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how to use a horse whip, whip usage equestrian sports, british show jumping, hartpury college conference, equine guelph on whips

Whip use in equestrian sports is currently a highly debated topic across the industry. Two presenters, Jane Williams and Kirstin Spencer, at the 15th Annual International Equitation Science Conference held at the University of Guelph, Ontario, shared insight on whip use and its perception in riding sports. Previous research has focused mainly on whip usage in the racing industry; however, it is necessary to evaluate all disciplines in order to effectively address whip usage concerns and any welfare issues.

how do i canter my horse, preparing a horse to canter, ways to canter, jec ballou horse training, types of equine gaits, benefits of cantering horse

When it comes to cantering, riders seem to divide in two camps. In one camp are those who favour it above all else, while the other camp includes those who find it scary or unpleasant. I would like to add a third camp: riders who understand the unparalleled physiological benefits of cantering their horses. Beyond the obvious cardiovascular conditioning, cantering can improve muscle tone, symmetry, and flexibility more than other gaits. Let me explain this further, in addition to offering some tips and guidelines.

horse saddle fit, properly fitting saddle, how to tell if my saddle fits, does my saddle fit correctly? schleese, saddlefit4life

Q: I ride a Thoroughbred with a moderately roached (convex or round) back. How should I determine if my saddle fits correctly? A: The nine main points of saddle fit are absolutely common to all saddles and all horses – if you want to determine whether and how well your saddle fits, these points should be considered, and each of these points has video instruction on our website at www.saddlesforwomen.com.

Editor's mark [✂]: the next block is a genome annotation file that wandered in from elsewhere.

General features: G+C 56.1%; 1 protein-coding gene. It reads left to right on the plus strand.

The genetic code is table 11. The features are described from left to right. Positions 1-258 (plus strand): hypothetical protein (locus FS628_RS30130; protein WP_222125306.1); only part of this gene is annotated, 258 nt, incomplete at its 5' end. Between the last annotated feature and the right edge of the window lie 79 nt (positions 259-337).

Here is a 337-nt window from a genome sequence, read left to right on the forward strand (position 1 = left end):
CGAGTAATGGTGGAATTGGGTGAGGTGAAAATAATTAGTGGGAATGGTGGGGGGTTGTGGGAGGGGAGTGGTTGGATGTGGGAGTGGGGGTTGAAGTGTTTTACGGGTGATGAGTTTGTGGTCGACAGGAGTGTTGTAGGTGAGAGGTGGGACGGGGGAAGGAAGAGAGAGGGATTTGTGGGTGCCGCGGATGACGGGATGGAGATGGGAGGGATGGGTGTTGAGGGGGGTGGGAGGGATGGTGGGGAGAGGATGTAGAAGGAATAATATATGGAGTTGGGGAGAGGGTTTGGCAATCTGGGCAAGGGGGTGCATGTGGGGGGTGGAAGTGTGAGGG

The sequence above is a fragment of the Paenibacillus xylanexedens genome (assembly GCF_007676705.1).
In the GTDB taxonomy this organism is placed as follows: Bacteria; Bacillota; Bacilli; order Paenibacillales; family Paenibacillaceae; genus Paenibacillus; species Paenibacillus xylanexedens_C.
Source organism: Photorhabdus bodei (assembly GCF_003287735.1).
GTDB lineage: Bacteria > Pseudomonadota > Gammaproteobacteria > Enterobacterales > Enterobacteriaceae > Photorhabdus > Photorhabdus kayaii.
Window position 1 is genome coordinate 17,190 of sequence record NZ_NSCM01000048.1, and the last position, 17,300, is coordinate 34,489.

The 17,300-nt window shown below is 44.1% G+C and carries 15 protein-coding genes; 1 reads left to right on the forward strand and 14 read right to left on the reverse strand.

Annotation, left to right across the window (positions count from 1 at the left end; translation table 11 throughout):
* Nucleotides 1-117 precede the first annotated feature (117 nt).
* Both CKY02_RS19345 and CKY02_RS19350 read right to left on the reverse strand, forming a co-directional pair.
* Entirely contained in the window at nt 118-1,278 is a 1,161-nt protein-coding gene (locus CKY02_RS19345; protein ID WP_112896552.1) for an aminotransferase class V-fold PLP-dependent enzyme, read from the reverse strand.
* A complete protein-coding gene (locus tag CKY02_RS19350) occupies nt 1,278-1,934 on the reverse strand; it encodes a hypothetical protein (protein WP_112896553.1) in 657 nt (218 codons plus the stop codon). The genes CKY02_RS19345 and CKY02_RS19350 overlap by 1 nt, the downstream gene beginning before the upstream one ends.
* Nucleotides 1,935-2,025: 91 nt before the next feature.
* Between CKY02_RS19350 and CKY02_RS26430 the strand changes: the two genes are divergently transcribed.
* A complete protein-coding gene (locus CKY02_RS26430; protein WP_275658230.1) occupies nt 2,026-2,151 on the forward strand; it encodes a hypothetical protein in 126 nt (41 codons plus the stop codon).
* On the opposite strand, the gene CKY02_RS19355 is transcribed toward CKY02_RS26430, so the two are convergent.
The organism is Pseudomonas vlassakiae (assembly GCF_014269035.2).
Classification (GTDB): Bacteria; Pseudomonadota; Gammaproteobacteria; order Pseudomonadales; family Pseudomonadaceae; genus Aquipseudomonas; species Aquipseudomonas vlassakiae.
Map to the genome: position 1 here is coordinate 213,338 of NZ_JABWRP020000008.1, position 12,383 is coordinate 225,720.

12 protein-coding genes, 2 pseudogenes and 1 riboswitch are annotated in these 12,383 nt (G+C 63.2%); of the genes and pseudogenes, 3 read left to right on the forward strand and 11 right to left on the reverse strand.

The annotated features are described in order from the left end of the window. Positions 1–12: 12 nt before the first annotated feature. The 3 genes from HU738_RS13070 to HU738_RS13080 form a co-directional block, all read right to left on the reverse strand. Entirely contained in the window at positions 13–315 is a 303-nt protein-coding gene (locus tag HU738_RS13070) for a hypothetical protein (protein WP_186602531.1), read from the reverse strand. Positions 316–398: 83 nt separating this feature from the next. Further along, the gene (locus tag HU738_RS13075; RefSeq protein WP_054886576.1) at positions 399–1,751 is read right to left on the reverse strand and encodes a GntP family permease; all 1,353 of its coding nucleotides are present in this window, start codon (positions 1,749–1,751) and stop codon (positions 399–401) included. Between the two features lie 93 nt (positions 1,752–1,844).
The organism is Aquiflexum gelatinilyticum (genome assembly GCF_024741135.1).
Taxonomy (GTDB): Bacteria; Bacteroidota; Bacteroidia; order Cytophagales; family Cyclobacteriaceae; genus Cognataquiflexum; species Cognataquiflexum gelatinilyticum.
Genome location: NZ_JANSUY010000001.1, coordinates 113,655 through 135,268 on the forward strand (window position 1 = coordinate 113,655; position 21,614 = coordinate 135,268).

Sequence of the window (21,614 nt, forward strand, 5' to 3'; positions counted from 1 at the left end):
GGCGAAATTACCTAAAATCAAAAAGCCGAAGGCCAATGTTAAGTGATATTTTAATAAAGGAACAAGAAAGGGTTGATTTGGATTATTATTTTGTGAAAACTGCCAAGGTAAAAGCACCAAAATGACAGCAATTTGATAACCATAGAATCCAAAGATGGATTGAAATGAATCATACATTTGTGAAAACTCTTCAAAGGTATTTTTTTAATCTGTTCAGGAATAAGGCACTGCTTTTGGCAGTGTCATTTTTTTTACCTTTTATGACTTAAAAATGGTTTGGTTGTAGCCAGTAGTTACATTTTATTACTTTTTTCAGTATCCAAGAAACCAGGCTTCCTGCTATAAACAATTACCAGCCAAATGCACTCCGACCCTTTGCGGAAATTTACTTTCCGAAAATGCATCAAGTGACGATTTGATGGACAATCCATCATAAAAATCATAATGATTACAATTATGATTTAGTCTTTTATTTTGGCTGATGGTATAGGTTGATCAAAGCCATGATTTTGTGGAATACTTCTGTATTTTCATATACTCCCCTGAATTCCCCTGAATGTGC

Jonathan Field training tips, how to train young horses, tips on training young horses, how to get the most out of your young horse

We’ve all had a horse that was hesitant to go forward with ease and willingness. I want to share the story of one such colt I started recently, and some of the strategies I employed to help him “free up.” These techniques work well for horses of all ages. This article is ultimately about rider self-awareness, timing, and avoiding the overuse of pressure, which unintentionally dulls the horse. Take special note of the tips for success, and the pitfalls many riders face when their horse is dull to their aids.

jec ballou equine trainer, using the long cavesson on horse, equine groundwork, lateral poll flexion horse

Due to its effectiveness in helping the horse carry his body with good form, the longe cavesson is arguably one of the most useful pieces of equipment to own. Yet, only a surprisingly small number of riders who know about it. While early depictions from the 16th century refer mostly to its value in lateral poll flexion, its benefits for groundwork extend to a horse’s entire body. For anyone who performs groundwork it is an indispensable tool, as I will explain. Common misalignments of horses during groundwork include a twisted poll that comes from a handler using a line attached under the chin, or one-sided pressure on the bit when using a bridle. The alignment and state of positive — or negative — tension in the poll directly affects the rest of the body.

Steeplechaser senior Senator, Hunt Cup, Vicki Crawford, Penn Vet New Bolton Center, tomography system, equine science breakthrough

April 29, 2017, was a clear, sunny day in Worthington Valley, Maryland, United States. Crowds were gathering as restless Thoroughbreds full of anticipation were being saddled and warmed up for the 121st running of the Maryland Hunt Cup, a steeplechase over solid fences. On the board, 13 horses were listed as entered, but after three scratches, 10 horses lined up.

am I overtraining my horse? drawbacks of overtraining your horse, how much should I train my horse? how much time should I leave between horse training sessions?

If you are repeatedly training your horse to do the same task every day, a recent study suggests that you could well be spending your time more productively. The research, by equine scientists from Germany and Australia, found that allowing horses breaks of two days between training sessions rather than training daily results in similar learning progress over a period of 28 days. The researchers suggest that such a training schedule might be considered to make more efficient use of trainers’ – and horses’ – time.

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